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Monday 29 September Published at 10:51
Issued by the Met Office
Monday 29 September
There are no weather warnings in force anywhere in the United Kingdom.
About the Met Office Weather Warnings
BBC Weather carries two types of weather warnings issued by the Met Office: Warnings and Alerts.
Warnings will be issued when severe weather is expected within the next 24 hours.
Alerts will be issued more than 24 hours ahead of severe weather.
There are three categories of event Red, Amber and Yellow - the most severe is Red.
A Warning and an Alert of the same colour have the same severity but are forecast to arrive at different times. Thus, the difference between a Red Warning and a Red Alert is the lead time of the event.
When a warning is in force, full information can be found at Met Office Weather Warnings
About Flood Warnings
The flood warnings are issued by the Environment Agency, the Scottish Environment Protection Agency and Natural Resources Wales, and sent to the BBC Weather Centre. We then issue a compendium of warnings based on the latest information available. When severe flood warnings are issued they will also be highlighted on TV broadcasts.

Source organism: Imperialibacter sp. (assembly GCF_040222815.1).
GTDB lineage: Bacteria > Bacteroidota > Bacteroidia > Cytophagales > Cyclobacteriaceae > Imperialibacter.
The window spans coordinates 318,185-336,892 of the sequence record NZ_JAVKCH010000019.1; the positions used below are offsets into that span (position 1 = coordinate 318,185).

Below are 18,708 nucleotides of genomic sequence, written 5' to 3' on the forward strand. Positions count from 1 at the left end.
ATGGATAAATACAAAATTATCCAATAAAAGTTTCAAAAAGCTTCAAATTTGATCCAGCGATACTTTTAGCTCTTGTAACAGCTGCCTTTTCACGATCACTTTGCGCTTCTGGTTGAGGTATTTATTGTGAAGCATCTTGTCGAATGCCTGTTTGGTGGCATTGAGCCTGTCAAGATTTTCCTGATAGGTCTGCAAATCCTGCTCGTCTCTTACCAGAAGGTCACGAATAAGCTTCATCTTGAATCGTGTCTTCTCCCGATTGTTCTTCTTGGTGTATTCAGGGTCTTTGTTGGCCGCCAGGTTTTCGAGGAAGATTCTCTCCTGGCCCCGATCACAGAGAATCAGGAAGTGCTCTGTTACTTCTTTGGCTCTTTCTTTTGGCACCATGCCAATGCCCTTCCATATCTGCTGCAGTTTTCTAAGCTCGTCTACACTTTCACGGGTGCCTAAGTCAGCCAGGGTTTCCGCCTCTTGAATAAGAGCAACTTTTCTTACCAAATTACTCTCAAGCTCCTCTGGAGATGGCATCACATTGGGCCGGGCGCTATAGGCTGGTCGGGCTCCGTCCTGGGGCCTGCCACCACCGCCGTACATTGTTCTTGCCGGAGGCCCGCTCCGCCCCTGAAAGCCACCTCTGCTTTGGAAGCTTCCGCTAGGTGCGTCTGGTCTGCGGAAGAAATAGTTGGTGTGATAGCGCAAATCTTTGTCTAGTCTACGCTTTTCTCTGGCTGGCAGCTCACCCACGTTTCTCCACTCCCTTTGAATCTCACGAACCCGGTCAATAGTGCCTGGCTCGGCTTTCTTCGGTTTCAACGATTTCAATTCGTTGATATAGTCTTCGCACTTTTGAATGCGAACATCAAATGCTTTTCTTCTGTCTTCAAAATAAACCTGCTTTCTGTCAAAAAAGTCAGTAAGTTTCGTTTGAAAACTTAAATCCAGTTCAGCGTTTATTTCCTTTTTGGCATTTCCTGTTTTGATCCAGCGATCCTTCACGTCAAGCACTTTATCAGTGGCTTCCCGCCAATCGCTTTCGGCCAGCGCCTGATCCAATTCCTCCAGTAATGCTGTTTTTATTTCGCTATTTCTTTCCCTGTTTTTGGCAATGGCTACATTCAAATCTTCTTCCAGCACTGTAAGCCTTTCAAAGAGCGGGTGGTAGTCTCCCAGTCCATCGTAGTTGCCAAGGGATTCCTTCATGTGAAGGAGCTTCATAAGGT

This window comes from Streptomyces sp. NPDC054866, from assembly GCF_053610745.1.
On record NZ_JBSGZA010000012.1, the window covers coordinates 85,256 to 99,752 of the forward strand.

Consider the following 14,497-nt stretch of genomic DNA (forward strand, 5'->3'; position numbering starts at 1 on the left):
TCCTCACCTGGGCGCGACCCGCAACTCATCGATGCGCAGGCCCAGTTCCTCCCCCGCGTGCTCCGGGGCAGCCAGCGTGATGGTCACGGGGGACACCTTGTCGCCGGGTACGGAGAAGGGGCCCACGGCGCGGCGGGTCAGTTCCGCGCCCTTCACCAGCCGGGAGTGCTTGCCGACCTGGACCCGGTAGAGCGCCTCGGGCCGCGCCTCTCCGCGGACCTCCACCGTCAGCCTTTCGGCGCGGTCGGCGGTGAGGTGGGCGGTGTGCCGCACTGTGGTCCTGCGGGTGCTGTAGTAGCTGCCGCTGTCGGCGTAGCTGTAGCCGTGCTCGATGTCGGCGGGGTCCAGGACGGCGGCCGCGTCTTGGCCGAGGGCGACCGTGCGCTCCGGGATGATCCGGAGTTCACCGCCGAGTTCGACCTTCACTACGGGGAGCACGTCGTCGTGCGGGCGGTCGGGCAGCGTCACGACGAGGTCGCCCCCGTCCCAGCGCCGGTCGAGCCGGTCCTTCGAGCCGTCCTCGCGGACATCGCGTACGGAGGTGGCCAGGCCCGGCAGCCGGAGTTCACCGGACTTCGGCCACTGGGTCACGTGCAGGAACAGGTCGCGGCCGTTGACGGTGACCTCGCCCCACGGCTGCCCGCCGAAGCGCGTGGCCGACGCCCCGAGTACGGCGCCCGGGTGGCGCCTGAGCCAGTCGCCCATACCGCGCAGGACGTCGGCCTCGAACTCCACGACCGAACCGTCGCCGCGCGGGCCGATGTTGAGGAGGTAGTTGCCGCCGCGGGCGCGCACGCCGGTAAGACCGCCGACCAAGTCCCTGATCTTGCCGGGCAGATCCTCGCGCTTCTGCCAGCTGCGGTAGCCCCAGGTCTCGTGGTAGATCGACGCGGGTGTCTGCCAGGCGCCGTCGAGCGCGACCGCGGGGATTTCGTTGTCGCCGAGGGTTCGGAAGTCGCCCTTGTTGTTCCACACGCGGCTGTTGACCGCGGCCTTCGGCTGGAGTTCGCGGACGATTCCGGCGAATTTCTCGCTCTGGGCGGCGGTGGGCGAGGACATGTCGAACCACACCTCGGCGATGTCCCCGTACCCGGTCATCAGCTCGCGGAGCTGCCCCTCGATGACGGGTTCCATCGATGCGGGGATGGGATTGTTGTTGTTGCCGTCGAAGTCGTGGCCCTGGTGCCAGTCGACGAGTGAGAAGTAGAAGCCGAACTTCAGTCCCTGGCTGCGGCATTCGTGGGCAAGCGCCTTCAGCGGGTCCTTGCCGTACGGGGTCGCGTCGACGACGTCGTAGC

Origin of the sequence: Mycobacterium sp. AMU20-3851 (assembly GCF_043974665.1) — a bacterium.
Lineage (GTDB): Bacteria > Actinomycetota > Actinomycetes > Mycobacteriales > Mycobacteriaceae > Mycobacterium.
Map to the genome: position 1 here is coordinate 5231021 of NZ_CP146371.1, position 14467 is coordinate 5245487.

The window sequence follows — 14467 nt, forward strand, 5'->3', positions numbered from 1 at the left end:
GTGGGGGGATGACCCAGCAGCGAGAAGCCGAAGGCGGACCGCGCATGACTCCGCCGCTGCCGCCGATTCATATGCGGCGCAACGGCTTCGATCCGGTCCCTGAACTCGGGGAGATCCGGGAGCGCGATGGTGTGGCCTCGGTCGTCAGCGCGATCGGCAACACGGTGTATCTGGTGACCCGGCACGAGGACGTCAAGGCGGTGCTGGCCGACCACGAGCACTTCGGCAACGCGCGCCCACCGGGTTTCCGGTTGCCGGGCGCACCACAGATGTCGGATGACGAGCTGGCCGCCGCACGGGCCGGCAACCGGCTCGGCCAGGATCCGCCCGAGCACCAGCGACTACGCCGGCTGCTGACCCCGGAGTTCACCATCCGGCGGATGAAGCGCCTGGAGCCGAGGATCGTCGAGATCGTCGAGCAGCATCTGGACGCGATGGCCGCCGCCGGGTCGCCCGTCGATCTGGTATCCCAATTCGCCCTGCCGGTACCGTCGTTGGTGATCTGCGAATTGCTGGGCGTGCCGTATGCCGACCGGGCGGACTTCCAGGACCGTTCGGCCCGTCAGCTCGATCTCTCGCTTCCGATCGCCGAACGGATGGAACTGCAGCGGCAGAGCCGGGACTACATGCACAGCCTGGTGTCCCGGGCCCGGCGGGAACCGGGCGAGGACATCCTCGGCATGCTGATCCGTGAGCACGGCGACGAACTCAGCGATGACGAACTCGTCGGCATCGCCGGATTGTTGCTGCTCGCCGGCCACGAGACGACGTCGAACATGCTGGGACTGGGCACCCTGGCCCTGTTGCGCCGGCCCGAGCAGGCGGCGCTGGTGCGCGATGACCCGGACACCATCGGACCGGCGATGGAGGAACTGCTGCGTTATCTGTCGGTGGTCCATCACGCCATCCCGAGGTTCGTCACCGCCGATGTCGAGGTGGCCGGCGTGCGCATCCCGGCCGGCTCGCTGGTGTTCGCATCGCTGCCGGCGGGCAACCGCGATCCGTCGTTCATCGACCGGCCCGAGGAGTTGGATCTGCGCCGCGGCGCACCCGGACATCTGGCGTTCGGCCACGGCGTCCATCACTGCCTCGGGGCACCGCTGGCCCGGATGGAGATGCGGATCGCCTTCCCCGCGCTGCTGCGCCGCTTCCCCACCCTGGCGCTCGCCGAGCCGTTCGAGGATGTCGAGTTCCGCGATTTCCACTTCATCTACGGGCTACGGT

Find out more about Flood Warnings
There are a number of ways you find out whether your area is at risk from flooding. The Environment Agency, the Scottish Environment Protection Agency and Natural Resources Wales update their warnings 24 hours a day via the Floodline number.
Floodline - 0345 988 1188
Monday 29 September Published at 10:00
Change of month, change of weather!